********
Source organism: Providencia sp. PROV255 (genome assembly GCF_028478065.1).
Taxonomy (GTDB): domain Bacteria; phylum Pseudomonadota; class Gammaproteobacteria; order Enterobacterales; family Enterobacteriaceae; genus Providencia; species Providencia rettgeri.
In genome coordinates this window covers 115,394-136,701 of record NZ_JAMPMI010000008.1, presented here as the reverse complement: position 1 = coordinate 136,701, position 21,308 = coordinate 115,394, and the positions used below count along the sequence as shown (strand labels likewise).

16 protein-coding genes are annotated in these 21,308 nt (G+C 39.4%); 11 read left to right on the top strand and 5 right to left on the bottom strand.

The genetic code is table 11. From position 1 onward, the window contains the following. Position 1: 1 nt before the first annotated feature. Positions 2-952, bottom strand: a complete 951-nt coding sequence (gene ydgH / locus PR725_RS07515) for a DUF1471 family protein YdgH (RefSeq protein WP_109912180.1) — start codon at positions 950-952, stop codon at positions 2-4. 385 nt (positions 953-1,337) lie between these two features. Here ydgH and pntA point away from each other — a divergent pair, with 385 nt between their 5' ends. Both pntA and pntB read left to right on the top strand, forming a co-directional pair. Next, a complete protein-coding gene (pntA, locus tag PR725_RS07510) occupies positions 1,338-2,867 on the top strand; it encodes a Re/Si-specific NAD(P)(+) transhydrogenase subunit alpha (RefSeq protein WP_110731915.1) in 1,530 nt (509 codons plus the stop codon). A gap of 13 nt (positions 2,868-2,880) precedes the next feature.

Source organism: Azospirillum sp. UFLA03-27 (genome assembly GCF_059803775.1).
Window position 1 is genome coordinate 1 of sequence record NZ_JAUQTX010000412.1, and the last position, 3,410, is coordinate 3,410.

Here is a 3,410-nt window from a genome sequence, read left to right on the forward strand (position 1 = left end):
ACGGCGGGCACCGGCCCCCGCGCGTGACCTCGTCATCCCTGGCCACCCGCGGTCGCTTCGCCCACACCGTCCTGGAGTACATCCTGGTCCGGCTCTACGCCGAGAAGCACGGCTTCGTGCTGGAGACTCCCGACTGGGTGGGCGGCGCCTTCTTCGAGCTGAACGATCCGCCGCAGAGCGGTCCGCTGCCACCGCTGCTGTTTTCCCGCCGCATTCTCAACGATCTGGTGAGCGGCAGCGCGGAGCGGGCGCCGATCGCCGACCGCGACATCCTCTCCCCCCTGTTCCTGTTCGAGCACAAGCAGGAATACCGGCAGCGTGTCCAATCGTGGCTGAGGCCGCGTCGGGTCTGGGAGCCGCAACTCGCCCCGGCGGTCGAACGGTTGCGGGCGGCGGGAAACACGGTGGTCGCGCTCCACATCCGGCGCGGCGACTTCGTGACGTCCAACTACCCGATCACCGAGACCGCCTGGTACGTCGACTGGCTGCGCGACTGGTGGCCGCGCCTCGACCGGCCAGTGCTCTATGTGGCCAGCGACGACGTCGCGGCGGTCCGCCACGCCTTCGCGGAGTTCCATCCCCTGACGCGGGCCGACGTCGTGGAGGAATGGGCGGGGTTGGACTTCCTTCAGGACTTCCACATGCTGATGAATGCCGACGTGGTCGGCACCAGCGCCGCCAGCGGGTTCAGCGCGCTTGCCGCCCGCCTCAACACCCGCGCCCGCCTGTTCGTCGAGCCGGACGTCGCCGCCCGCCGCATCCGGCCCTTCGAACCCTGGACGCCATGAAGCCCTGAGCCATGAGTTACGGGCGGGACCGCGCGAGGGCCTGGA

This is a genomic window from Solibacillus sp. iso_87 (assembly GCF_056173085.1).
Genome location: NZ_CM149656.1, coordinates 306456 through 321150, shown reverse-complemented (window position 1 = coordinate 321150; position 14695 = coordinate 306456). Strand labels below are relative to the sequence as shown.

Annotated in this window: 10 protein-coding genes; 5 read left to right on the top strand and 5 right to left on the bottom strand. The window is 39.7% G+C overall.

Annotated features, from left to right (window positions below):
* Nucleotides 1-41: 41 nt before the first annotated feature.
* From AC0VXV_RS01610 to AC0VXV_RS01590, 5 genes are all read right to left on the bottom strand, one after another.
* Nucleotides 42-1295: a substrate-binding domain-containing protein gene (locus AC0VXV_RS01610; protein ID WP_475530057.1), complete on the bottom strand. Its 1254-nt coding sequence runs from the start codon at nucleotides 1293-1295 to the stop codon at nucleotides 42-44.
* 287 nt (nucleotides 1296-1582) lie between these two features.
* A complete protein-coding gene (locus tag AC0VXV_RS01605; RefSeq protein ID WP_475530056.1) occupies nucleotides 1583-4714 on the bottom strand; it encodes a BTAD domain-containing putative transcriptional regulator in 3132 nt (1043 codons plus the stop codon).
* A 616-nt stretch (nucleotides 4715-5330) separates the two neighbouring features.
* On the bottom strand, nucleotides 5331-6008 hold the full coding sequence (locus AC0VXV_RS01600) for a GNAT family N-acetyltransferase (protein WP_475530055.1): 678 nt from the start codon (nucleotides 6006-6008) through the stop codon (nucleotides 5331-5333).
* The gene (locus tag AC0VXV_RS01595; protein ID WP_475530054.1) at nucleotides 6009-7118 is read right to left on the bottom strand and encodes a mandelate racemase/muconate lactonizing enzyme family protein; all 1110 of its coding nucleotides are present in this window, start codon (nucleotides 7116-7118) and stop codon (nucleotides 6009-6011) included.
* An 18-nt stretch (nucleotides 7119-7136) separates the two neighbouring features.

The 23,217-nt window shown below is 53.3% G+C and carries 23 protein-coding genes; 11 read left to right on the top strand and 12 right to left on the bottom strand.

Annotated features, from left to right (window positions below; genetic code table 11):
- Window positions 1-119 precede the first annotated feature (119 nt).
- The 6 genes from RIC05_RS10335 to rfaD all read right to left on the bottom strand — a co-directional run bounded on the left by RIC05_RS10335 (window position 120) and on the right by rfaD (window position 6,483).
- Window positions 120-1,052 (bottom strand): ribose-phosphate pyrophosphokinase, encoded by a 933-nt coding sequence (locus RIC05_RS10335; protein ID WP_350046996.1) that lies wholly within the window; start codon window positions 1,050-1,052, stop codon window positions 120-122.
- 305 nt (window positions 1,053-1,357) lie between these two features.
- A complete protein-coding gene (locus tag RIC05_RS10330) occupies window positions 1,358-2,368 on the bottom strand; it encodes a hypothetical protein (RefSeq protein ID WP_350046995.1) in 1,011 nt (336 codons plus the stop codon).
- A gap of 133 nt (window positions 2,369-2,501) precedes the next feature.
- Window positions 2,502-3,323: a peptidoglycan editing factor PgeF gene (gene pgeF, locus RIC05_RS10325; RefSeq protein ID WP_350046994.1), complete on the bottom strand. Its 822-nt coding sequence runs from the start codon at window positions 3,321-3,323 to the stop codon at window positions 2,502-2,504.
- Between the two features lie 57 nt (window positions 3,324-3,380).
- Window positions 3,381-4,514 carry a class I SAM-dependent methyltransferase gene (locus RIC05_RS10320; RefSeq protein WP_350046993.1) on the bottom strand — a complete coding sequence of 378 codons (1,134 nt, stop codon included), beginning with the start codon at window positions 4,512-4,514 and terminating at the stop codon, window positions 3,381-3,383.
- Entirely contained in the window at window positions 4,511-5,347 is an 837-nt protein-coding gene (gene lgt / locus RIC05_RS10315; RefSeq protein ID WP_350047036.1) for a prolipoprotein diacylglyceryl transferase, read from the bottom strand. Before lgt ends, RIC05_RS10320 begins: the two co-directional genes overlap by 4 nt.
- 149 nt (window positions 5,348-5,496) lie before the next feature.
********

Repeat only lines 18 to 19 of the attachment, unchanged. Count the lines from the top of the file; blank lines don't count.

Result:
* A complete protein-coding gene (locus tag AC0VXV_RS01605; RefSeq protein ID WP_475530056.1) occupies nucleotides 1583-4714 on the bottom strand; it encodes a BTAD domain-containing putative transcriptional regulator in 3132 nt (1043 codons plus the stop codon).
* A 616-nt stretch (nucleotides 4715-5330) separates the two neighbouring features.